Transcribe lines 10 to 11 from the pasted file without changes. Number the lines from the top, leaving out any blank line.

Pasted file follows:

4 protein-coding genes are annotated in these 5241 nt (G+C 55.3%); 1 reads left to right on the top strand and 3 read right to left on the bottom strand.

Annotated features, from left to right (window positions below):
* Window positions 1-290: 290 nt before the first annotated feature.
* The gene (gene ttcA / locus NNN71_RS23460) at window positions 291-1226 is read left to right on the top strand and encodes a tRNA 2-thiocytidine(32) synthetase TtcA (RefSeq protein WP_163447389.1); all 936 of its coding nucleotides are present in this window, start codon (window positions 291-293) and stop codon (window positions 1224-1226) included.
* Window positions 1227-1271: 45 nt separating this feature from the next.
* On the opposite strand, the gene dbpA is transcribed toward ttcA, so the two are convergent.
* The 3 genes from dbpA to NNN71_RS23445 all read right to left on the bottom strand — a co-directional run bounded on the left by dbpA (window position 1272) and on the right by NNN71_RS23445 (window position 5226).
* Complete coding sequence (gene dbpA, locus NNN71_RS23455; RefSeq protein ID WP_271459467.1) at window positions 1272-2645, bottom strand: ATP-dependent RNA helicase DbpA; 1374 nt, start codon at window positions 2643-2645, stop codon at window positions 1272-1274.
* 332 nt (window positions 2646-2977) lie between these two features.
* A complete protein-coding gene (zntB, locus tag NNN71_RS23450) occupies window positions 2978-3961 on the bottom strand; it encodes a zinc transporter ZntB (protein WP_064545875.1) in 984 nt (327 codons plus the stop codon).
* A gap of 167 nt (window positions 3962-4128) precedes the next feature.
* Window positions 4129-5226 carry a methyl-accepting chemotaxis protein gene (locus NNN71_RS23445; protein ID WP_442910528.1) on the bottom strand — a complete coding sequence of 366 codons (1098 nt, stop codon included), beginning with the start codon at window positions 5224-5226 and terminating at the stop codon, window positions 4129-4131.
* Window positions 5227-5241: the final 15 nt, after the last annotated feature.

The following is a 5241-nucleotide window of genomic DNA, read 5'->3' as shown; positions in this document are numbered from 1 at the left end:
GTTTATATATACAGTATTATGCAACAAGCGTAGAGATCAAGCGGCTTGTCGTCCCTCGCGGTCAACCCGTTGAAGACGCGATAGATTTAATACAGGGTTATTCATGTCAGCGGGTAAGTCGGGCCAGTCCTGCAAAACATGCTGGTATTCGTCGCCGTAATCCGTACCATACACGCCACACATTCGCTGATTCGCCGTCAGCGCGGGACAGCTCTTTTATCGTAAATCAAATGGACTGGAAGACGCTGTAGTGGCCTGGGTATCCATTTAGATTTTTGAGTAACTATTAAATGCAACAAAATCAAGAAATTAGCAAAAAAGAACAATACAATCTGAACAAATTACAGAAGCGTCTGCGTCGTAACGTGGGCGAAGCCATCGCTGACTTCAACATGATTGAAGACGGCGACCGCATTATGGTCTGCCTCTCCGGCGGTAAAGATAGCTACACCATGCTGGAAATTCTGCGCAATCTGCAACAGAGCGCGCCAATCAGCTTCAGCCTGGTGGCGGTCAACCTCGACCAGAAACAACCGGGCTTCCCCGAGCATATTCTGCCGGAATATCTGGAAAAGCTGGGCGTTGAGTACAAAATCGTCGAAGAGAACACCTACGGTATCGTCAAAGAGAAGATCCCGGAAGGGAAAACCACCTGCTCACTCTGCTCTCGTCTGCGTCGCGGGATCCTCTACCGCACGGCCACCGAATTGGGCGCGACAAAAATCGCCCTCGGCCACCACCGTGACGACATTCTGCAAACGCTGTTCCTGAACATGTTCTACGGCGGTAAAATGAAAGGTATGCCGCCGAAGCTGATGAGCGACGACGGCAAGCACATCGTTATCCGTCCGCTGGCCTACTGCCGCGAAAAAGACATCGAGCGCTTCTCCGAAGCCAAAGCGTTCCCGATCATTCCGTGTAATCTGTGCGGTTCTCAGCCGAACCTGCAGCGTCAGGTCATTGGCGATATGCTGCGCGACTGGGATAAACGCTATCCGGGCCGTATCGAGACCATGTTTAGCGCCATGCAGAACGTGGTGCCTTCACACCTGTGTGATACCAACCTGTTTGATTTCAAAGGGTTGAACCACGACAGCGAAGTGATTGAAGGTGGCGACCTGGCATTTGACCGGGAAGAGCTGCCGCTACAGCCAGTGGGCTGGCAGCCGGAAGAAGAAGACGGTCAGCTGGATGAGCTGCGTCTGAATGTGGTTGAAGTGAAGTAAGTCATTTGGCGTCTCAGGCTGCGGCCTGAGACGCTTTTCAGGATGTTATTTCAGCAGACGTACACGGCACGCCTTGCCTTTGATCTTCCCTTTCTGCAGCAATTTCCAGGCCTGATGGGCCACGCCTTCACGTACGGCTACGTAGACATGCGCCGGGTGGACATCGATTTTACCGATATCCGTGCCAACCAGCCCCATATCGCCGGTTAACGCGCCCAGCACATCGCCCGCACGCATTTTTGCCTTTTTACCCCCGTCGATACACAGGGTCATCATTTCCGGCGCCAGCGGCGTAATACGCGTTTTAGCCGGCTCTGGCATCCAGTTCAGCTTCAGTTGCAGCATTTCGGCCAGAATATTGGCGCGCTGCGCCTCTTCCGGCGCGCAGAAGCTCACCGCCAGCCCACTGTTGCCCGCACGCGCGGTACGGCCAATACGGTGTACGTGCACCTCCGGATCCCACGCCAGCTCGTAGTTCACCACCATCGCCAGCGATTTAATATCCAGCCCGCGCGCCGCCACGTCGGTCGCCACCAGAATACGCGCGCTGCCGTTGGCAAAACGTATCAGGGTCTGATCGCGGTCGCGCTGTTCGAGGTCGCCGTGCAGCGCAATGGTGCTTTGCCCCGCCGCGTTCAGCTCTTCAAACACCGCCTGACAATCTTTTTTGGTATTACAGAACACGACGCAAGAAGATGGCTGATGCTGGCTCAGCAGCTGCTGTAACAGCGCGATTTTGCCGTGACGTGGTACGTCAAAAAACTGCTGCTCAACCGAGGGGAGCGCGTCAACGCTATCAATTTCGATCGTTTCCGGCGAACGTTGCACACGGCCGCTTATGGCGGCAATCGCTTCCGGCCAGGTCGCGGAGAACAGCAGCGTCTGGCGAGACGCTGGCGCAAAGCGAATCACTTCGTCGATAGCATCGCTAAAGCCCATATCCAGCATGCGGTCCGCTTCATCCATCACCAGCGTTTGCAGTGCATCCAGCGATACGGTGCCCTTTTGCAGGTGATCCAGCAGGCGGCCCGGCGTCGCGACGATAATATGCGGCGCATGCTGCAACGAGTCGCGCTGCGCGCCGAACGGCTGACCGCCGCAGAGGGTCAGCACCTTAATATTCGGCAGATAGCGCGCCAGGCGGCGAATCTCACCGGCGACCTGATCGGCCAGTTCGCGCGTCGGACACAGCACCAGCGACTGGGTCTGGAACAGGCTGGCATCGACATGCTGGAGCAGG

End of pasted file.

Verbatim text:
* A complete protein-coding gene (zntB, locus tag NNN71_RS23450) occupies window positions 2978-3961 on the bottom strand; it encodes a zinc transporter ZntB (protein WP_064545875.1) in 984 nt (327 codons plus the stop codon).
* A gap of 167 nt (window positions 3962-4128) precedes the next feature.